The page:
Under GST laws, you need to create an EWay bill while transporting any large consignment of goods (that is, anything worth more than ₹ 50,000) within the country. We’re generating these bills at an accelerating pace. This April, the country clocked 17% more EWay bills than April last year, marking the 5th straight month of double-digit growth. 

Most of this growth comes from interstate transport. Usually, it is goods that we import/export, or move from factories to distributors, that are transported interstate. If there is a spike in these goods, though, shouldn’t railway traffic increase? Or shipping cargo, for that matter? Why there’s such a mismatch, alas, remains a mystery.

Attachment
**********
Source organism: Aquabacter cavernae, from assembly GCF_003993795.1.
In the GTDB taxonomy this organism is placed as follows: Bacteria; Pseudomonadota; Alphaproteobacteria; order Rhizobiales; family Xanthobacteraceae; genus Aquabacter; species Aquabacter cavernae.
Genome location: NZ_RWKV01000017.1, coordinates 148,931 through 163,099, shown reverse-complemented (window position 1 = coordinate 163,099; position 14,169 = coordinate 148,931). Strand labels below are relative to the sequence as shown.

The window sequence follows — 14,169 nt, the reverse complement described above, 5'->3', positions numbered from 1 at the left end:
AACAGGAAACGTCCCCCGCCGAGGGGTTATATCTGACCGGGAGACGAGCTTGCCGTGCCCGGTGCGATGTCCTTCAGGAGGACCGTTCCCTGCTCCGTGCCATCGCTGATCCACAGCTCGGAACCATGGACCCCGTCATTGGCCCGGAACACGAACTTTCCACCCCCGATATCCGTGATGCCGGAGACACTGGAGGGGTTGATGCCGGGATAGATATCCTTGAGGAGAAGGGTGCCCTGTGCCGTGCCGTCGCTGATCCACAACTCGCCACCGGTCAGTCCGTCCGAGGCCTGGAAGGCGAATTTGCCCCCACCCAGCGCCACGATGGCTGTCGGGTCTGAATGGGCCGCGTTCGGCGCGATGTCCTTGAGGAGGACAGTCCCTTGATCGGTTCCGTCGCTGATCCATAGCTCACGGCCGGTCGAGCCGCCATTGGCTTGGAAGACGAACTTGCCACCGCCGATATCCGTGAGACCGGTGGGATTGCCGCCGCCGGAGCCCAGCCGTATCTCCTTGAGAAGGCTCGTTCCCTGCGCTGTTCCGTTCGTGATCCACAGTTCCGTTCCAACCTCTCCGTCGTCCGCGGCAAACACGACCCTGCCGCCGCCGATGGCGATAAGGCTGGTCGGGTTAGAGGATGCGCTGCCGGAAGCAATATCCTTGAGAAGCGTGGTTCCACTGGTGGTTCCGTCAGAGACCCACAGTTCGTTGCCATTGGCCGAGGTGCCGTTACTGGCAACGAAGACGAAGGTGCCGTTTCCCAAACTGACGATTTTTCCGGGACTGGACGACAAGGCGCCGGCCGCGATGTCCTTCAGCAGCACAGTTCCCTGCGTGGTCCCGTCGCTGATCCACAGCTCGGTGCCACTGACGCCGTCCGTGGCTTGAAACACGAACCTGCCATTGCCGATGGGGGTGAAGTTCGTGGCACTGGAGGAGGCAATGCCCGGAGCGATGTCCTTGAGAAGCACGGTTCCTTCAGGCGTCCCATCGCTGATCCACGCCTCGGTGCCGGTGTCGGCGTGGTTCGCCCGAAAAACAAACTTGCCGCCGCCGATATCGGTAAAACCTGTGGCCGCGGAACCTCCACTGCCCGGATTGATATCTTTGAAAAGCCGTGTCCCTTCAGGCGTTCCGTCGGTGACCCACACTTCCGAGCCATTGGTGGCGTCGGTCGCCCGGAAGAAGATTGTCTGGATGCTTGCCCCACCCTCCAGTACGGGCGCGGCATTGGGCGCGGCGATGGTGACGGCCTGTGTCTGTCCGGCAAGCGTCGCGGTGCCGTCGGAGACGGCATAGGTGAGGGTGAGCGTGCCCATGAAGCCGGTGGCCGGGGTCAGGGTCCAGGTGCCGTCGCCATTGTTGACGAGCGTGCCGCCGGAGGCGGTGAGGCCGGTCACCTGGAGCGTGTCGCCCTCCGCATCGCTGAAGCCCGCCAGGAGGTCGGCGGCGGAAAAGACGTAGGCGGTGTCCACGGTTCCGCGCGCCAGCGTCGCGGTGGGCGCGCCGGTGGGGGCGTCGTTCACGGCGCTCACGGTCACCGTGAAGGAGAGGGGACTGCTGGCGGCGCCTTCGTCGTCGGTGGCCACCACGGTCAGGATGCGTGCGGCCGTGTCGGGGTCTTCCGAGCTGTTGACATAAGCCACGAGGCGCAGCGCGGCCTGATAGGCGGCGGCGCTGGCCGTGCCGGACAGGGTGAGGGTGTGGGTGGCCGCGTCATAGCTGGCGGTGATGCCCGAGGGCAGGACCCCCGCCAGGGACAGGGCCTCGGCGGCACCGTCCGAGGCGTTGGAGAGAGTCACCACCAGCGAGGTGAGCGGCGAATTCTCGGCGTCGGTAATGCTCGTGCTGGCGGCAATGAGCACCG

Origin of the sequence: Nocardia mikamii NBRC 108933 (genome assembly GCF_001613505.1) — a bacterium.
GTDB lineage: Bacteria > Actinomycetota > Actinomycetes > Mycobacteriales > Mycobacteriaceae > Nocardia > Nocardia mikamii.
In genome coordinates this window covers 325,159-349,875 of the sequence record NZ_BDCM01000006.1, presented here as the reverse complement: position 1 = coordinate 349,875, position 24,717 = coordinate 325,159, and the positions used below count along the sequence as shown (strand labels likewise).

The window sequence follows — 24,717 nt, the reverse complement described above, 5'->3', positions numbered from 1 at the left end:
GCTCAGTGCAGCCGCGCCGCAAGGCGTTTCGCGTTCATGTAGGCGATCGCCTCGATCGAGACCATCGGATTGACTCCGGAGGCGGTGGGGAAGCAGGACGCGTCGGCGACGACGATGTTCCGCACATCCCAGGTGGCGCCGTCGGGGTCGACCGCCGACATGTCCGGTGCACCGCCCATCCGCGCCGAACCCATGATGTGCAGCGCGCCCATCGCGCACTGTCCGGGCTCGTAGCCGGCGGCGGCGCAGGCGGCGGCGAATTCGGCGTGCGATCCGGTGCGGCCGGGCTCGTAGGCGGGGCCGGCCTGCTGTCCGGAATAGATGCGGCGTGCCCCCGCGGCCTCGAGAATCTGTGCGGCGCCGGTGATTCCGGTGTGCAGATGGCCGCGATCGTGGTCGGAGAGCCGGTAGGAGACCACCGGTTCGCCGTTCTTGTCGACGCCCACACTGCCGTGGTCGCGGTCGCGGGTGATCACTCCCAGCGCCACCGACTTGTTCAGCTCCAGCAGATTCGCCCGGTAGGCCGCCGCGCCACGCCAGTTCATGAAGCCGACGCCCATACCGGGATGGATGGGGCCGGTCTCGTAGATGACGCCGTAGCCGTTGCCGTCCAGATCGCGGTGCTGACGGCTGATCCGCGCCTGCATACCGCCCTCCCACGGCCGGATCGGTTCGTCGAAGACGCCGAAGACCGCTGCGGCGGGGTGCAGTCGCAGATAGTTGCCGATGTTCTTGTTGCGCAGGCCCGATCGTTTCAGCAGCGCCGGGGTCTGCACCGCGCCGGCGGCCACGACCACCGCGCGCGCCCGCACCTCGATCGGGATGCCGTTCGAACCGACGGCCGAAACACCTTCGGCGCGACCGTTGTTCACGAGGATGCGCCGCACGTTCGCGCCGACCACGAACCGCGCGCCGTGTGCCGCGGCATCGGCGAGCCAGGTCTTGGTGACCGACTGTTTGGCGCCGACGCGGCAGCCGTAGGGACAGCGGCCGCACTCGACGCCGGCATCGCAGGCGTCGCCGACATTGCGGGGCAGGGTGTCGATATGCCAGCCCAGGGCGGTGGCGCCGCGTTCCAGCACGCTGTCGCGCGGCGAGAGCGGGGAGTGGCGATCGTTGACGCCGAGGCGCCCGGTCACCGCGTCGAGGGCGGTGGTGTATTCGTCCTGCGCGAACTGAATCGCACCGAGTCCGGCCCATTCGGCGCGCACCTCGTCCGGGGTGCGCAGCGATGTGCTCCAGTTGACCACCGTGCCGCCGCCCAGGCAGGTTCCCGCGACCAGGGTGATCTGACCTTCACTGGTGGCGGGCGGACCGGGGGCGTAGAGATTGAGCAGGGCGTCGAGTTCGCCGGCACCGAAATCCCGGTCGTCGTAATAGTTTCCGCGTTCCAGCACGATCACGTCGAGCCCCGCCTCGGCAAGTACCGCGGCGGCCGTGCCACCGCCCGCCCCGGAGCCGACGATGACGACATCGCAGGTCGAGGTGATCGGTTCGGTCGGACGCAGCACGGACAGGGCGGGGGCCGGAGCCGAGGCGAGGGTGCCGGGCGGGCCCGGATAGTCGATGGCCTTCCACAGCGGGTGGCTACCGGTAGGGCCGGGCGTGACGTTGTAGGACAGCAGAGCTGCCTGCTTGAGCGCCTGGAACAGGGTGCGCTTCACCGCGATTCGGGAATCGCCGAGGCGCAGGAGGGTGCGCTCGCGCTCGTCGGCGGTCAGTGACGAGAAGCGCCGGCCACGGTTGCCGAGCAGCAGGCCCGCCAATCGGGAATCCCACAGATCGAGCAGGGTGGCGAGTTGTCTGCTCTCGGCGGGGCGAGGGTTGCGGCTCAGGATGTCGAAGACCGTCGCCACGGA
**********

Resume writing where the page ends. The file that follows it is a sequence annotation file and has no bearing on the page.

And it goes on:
Out of work

Finally, we have some dismal data on white collar jobs. puts out the ‘Naukri JobSpeak Index’ every month, which looks at the number of job postings on the website. This gives you a sense of the availability of white collar jobs in the country. It’s not a perfect measure – especially because probably can’t access job postings on rival platforms – but its still worth paying attention to. 

What does it say? Well, listings in April were lower than April last year – the twelfth month of decline in the last thirteen months. 

Is there a drop in the number of white collar jobs that are available in the country? Since such jobs are, by-and-large, concentrated in cities, this might also suggest that the urban labour market is sagging more broadly. Alternatively, is it all just a distortion in’s dataset? 

We’ll know for sure later this month. That’s when the Government releases the results of its quarterly ‘Periodic Labour Force Survey’, which looks at urban unemployment. While its December release showed a strong urban labour market, let’s see if things change this time around. 

That’s it for this week, folks! Thanks for reading. 

Senior writer at Zerodha

Post a comment